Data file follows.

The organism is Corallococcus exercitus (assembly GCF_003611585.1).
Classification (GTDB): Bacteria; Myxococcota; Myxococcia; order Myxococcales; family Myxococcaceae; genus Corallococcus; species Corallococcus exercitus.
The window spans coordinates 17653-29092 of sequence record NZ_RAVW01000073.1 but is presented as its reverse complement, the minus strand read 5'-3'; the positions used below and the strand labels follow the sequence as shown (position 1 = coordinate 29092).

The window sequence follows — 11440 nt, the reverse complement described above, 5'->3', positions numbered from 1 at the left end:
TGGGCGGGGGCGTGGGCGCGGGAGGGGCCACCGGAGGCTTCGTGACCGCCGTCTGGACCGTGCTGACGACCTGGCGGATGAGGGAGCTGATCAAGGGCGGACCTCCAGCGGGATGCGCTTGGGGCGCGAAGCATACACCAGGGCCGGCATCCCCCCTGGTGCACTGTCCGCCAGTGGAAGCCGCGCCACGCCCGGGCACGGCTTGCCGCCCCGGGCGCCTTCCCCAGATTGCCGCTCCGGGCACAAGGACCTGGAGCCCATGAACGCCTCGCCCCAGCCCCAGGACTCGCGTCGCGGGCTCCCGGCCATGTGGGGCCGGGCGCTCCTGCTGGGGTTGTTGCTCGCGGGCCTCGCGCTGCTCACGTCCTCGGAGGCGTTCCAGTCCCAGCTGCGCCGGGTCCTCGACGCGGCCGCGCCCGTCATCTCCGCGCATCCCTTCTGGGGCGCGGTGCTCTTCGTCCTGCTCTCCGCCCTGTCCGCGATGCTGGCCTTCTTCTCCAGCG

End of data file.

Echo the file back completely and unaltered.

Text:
The organism is Corallococcus exercitus (assembly GCF_003611585.1).
Classification (GTDB): Bacteria; Myxococcota; Myxococcia; order Myxococcales; family Myxococcaceae; genus Corallococcus; species Corallococcus exercitus.
The window spans coordinates 17653-29092 of sequence record NZ_RAVW01000073.1 but is presented as its reverse complement, the minus strand read 5'-3'; the positions used below and the strand labels follow the sequence as shown (position 1 = coordinate 29092).

The window sequence follows — 11440 nt, the reverse complement described above, 5'->3', positions numbered from 1 at the left end:
TGGGCGGGGGCGTGGGCGCGGGAGGGGCCACCGGAGGCTTCGTGACCGCCGTCTGGACCGTGCTGACGACCTGGCGGATGAGGGAGCTGATCAAGGGCGGACCTCCAGCGGGATGCGCTTGGGGCGCGAAGCATACACCAGGGCCGGCATCCCCCCTGGTGCACTGTCCGCCAGTGGAAGCCGCGCCACGCCCGGGCACGGCTTGCCGCCCCGGGCGCCTTCCCCAGATTGCCGCTCCGGGCACAAGGACCTGGAGCCCATGAACGCCTCGCCCCAGCCCCAGGACTCGCGTCGCGGGCTCCCGGCCATGTGGGGCCGGGCGCTCCTGCTGGGGTTGTTGCTCGCGGGCCTCGCGCTGCTCACGTCCTCGGAGGCGTTCCAGTCCCAGCTGCGCCGGGTCCTCGACGCGGCCGCGCCCGTCATCTCCGCGCATCCCTTCTGGGGCGCGGTGCTCTTCGTCCTGCTCTCCGCCCTGTCCGCGATGCTGGCCTTCTTCTCCAGCG